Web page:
Is Iowa's secretary of state fully complying with court ruling on voter law?

The State of Iowa has revised the official absentee ballot request form in light of a court ruling that invalidated some sections of Iowa election law. However, the new form still lists a voter ID number as a required field, despite a court order permanently enjoining Secretary of State Paul Pate from “indicating that such information is ‘required.’”

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When Ruth Corwin Grassley voted a day after the 19th Amendment took effect

Ninety-nine years ago this week, U.S. Secretary of State Bainbridge Colby certified that the required three-quarters of states had ratified the Nineteenth Amendment to the U.S. Constitution, giving women the right to vote nationwide. The date of his pronouncement, August 26, is now celebrated as Women’s Equality Day, even though suffrage was limited to white women in parts of the country for many years after 1920.

One day after the Nineteenth Amendment took effect, 77 women were among 214 residents of Black Hawk and Grundy counties who cast ballots in a local referendum on school consolidation. One of the first women to exercise their right to vote in that election was Ruth Corwin Grassley, U.S. Senator Chuck Grassley’s mother.

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Paul Pate blew off warning Iowa unlawfully disenfranchises voters

Eight weeks ago, two voting rights organizations warned Secretary of State Paul Pate that “Iowa’s voter list maintenance practices are arbitrary and unlawful.” They offered to work with his staff to bring Iowa into compliance with federal and state law, Jason Clayworth reported for the Des Moines Register on August 7.

Pate didn’t even acknowledge their letter.

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2019 Iowa legislative recap: Constitutional amendments

Bleeding Heartland continues to catch up on the legislature’s significant actions during the session that ended on April 27. Previous posts related to the work of the Iowa House or Senate can be found here.

Republicans showed little interest in amending the Iowa Constitution during the 2019 session. Only one amendment passed both chambers. If and when that proposal appears on a statewide ballot, it will spark a costly and divisive campaign about gun rights and regulations.

The Senate and House debate over the pro-gun amendment is the focus of the first half of this post. Arguments raised on both sides will surely return in future television commercials and mass mailings.

The rest of the post reviews this year’s unsuccessful attempts to change the constitution. One amendment (backed by Governor Kim Reynolds) made it through the Iowa House, and four others advanced from a House or Senate committee but did not come up for a floor vote. The rest did not get through a committee, even though some of the same ideas went further last year.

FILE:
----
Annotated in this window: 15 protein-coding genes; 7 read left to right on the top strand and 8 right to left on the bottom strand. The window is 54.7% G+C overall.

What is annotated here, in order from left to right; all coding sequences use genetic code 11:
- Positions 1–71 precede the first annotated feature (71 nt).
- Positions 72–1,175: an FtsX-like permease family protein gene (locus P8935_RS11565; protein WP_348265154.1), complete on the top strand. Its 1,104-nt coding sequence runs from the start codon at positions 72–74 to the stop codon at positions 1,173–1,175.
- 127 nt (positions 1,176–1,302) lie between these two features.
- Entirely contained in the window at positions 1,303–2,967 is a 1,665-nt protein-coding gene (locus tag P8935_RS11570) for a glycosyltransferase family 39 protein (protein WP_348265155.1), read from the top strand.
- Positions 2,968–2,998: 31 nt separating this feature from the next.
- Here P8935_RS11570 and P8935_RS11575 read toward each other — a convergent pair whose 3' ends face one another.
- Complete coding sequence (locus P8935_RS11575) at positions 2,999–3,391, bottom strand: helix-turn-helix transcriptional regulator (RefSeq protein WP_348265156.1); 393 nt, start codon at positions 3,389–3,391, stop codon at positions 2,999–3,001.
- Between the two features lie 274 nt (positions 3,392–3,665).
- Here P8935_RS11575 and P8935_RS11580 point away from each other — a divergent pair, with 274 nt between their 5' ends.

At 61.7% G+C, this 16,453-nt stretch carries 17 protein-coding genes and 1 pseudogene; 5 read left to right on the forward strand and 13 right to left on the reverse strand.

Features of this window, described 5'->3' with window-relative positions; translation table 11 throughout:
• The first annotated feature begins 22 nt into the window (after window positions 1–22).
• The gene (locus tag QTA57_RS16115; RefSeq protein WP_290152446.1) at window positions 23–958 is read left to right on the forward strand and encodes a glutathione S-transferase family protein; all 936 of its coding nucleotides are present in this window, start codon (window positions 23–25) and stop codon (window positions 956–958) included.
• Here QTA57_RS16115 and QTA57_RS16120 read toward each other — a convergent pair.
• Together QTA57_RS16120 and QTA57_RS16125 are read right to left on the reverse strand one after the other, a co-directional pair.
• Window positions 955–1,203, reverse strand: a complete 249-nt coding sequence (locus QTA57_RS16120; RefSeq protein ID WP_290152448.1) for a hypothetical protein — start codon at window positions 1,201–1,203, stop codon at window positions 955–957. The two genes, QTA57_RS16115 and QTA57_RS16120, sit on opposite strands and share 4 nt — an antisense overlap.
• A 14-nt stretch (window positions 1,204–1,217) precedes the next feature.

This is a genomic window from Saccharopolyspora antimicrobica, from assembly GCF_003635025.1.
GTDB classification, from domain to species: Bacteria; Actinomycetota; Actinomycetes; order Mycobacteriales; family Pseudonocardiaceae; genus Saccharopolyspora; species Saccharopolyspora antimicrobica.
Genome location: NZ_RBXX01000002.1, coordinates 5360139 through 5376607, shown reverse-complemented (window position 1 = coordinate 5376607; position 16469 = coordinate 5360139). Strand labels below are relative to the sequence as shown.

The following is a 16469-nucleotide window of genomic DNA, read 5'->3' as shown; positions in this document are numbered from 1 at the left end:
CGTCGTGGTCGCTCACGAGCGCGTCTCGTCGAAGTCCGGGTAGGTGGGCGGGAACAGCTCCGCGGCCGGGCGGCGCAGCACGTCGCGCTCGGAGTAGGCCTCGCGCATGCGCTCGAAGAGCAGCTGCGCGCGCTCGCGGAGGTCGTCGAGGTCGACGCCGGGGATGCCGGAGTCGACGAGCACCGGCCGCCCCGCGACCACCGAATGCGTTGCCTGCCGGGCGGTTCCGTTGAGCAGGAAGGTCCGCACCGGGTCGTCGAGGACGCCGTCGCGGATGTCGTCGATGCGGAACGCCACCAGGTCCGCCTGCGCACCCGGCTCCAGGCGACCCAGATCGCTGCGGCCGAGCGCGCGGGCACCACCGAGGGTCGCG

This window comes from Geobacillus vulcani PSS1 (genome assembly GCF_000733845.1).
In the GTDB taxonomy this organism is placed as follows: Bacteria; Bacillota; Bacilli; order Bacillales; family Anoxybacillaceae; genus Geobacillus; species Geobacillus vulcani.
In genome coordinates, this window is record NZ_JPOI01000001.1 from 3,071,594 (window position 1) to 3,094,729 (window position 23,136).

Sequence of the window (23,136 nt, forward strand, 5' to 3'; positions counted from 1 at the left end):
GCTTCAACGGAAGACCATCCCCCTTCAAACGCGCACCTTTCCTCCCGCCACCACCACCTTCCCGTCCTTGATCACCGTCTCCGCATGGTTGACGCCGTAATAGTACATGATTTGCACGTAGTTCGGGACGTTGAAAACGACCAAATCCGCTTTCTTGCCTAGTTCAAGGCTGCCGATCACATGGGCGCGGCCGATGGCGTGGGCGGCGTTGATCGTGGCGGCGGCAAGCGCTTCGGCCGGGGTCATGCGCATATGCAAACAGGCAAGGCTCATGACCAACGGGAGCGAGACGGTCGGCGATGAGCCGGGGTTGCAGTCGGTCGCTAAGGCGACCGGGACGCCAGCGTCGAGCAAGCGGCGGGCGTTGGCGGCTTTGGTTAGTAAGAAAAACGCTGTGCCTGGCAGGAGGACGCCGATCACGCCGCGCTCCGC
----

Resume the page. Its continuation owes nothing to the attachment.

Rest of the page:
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Iowa absentee ballot law improved, new voter suppression plans blocked

Iowa lawmakers adjourned for the year on April 27. Bleeding Heartland continues to catch up on some of the legislature’s significant work. Previous reporting related to the 2019 legislative session can be found here.

Republicans have enacted new voting restrictions in some two dozen states this decade. Iowa became part of that trend in 2017 with a law requiring voter ID, shortening the early voting period, and imposing new absentee ballot rules that are on hold pending litigation.

The march toward voter suppression appeared set to continue, with Governor Kim Reynolds winning a four-year term and the GOP retaining control over the Iowa House and Senate last November. Senate State Government Committee chair Roby Smith introduced a horror show election bill days before the legislature’s first “funnel” deadline in March. His Republican colleagues in the upper chamber later approved a bill with most of Smith’s bad-faith proposals.

But in a plot twist, House Republicans agreed to remove all the provisions that would make it harder to vote when House File 692 came back to the lower chamber. The final version, which Reynolds signed on May 16, contained largely technical code revisions and big improvements to the process for tracking and counting absentee ballots.

Follow me after the jump for a short history of a voter suppression tragedy averted.

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